The slippery slope to war
The response to our action alert asking senators to oppose a new bill that is a backdoor to war has been tremendous. Our supporters have sent almost 10,000 messages and counting.
But some senators are going to argue that they are not taking us further down the slippery slope to war by cosponsoring this bill. For any doubters, I give you Sen. Lindsey Graham’s (R-SC) recent statement about his legislation:
On his Iran resolutions, Graham favor step-by-step approach. “You have to build a case,” he explained: First, you rule out containment, then pledge support to Israel, and if that doesn’t work, tell Obama, “Mr. President, here’s authorization.”
The lead-up to war isn’t always a major catastrophic event. It’s a slow burn that becomes a fire one day. The slow burn with regards to Iran has been going on for years. An Iranian nuclear weapon has been “imminent” for decades now. Just today I received an email from someone claiming, “we all know Iran has nuclear weapons.” The propaganda campaign about the supposed danger Iran poses to the US, aided by many a politician, has been effective. Thankfully it is currently outweighed by the war fatigue Americans are feeling.
My fear isn’t that the Obama administration is chomping at the bit to bomb Iran. Rather, I worry that the continuous ratcheting up of pressure, undermining less than robust diplomacy, will eventually back them into a corner where they can be pushed to use force. The relationship with Iran is always a rollercoaster, but there is a feeling of late that things are coming to a head. What will Congress do when they run out of sanctions to impose (their latest proposed round promises even greater hardship for the Iranian population)? Congress has been counterproductive and unwilling to give the administration room to negotiate, and the administration has not (at least publicly) put on the table the kind of deal that Iranians could accept to assuage concerns about its nuclear program.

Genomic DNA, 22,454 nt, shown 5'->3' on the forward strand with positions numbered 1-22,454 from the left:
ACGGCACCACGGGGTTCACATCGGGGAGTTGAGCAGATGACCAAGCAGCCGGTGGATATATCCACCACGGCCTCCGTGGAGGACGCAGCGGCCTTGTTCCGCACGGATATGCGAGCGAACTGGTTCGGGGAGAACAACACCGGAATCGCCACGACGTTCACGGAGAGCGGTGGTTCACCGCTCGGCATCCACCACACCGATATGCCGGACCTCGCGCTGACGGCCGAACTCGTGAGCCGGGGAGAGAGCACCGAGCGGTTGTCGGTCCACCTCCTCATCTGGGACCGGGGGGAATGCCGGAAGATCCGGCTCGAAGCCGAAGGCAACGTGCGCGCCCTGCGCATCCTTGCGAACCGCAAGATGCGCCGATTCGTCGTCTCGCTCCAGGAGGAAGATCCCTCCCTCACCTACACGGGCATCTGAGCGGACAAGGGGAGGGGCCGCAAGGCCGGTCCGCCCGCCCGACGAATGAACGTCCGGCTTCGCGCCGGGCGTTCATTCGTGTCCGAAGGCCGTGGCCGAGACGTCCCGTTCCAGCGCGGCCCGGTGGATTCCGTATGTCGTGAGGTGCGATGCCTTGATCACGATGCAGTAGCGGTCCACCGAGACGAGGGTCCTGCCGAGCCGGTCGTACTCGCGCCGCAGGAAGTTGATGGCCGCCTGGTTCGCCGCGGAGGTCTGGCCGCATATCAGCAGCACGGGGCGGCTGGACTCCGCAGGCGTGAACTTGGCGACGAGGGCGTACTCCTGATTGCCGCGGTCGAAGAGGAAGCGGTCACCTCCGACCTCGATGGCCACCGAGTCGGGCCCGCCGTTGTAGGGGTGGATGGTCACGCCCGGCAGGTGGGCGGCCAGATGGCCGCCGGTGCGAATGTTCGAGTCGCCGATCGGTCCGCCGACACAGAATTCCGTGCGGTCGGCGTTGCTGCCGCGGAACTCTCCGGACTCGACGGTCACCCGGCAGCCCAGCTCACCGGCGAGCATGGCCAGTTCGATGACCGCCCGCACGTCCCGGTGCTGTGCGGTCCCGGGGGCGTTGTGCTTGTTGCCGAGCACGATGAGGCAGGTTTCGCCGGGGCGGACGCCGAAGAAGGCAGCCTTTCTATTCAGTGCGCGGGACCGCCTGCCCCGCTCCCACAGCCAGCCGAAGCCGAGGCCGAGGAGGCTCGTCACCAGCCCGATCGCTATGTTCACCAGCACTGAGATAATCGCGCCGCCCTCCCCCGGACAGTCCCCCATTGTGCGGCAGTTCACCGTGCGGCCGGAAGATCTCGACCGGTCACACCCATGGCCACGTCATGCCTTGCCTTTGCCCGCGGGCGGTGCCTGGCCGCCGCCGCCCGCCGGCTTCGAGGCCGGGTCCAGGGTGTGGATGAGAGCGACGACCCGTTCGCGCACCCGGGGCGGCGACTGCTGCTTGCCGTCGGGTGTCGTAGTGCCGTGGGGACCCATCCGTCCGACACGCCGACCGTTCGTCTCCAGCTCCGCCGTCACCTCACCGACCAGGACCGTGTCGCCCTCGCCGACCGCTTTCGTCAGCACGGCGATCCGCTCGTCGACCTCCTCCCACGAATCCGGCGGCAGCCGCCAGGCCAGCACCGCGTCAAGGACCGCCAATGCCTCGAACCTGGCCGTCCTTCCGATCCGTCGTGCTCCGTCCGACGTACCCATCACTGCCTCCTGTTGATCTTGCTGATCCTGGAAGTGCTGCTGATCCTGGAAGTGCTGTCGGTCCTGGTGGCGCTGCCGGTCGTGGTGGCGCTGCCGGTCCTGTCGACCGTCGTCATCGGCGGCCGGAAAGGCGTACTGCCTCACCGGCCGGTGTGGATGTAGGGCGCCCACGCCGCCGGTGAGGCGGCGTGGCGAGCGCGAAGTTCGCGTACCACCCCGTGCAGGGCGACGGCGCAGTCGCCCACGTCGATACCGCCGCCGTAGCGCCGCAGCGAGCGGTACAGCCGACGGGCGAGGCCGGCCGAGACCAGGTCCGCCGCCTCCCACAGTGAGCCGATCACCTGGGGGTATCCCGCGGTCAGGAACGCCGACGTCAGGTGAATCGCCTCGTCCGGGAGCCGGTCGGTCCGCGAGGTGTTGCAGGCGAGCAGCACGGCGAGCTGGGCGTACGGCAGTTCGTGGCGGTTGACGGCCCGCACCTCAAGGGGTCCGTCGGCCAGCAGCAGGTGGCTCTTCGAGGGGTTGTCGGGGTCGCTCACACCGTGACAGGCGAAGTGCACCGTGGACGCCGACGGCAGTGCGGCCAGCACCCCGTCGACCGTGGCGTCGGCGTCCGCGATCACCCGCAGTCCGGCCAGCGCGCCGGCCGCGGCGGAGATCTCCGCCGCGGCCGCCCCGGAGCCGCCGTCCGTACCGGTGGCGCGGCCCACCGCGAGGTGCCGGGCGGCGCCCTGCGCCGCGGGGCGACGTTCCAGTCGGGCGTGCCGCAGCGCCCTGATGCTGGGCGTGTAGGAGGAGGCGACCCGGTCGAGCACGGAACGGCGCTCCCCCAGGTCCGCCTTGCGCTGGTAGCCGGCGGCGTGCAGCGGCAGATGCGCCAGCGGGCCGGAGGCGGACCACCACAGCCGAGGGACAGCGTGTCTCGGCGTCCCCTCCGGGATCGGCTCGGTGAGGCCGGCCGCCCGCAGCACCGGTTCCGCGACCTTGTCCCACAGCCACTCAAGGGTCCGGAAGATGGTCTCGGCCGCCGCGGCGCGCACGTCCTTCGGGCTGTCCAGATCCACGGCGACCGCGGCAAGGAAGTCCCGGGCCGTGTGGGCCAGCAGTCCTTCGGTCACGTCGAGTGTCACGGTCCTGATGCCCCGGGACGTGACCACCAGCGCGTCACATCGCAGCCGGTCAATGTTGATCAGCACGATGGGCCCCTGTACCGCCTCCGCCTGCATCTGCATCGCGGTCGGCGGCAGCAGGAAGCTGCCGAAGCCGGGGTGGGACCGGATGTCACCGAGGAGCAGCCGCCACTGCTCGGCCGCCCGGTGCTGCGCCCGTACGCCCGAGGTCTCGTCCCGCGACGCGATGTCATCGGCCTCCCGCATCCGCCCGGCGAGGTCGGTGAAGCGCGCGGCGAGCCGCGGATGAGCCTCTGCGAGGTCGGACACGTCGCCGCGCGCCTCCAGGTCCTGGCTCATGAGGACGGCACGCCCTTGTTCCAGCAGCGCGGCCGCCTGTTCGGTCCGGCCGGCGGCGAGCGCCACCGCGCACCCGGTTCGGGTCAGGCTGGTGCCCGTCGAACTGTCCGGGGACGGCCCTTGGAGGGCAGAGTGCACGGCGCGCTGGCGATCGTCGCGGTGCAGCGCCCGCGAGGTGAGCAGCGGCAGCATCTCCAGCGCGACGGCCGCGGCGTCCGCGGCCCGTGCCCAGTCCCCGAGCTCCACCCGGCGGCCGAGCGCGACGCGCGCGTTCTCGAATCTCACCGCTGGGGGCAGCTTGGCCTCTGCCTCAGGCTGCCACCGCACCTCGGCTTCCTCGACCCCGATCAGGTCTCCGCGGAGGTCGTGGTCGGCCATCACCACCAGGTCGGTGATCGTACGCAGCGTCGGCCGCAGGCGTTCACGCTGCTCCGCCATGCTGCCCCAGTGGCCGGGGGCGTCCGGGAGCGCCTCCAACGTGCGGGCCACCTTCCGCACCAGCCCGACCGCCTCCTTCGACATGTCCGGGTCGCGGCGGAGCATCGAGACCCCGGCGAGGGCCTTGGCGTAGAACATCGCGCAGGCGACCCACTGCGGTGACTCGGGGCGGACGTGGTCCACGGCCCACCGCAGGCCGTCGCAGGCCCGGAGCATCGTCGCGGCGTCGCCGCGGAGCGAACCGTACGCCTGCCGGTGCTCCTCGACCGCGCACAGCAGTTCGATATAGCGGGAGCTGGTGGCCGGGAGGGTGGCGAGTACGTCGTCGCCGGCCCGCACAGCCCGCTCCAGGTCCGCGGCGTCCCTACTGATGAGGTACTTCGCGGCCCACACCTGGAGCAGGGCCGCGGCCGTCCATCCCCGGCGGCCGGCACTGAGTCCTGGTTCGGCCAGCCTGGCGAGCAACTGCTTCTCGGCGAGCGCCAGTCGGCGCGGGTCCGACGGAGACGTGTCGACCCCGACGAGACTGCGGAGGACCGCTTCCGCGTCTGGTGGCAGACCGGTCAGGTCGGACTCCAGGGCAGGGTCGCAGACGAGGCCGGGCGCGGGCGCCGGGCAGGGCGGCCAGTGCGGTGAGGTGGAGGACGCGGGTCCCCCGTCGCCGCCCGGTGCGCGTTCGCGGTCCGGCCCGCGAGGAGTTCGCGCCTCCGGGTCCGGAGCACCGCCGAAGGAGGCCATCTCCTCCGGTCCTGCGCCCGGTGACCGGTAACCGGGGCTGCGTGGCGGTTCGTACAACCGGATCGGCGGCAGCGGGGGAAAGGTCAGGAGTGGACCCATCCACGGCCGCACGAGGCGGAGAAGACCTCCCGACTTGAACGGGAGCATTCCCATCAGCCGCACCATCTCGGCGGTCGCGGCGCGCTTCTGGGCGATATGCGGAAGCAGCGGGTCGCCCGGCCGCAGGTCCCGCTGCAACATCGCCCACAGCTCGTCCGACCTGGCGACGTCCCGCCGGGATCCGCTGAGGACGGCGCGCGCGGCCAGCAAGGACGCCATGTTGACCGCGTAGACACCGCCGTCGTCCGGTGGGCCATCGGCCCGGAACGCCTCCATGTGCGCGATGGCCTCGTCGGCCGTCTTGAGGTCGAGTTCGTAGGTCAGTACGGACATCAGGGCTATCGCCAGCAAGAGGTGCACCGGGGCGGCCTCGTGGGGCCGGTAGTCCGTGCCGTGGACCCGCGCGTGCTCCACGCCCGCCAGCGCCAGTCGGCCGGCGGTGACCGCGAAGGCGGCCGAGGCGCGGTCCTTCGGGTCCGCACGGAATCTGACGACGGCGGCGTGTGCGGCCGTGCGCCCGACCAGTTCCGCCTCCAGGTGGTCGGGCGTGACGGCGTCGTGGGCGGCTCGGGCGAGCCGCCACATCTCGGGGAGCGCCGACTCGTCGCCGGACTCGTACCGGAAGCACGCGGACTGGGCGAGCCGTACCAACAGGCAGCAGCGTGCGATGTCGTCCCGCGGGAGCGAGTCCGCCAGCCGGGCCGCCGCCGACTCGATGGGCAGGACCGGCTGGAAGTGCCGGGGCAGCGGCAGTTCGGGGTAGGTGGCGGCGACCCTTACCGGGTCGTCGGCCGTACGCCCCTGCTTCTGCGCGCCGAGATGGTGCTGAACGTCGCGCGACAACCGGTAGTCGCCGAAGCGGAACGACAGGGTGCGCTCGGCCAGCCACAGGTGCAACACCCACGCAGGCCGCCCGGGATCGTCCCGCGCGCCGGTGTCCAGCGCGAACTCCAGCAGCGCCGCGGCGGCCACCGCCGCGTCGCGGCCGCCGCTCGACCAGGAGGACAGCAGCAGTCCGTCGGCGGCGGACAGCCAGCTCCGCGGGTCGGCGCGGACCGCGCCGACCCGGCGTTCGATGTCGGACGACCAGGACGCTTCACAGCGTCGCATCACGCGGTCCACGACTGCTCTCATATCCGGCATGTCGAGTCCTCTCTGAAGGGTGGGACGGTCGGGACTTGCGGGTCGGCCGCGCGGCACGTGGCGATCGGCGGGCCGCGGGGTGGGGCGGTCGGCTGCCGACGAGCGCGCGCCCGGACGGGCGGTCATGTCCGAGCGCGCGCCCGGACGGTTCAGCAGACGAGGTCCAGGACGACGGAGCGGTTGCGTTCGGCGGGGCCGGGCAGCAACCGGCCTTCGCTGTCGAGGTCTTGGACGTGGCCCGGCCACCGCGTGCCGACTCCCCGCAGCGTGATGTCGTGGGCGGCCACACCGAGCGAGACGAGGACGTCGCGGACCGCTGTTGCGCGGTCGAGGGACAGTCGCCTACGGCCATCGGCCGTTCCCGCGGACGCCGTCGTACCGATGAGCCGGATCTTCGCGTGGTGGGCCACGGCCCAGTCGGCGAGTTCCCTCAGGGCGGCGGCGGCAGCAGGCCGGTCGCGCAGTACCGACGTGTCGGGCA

As we approach the tenth anniversary of the invasion of Iraq, it would be wise to remember the lessons we learned. If the US were to go to war with Iran, how many senators would look back with regret at their support for legislation like S. Res. 65 that legitimizes the idea of force against Iran?
We can’t let it get that far. For years, we’ve managed to beat back the war drums. Now we need to ramp up. Click here to tell your senators to oppose this bill.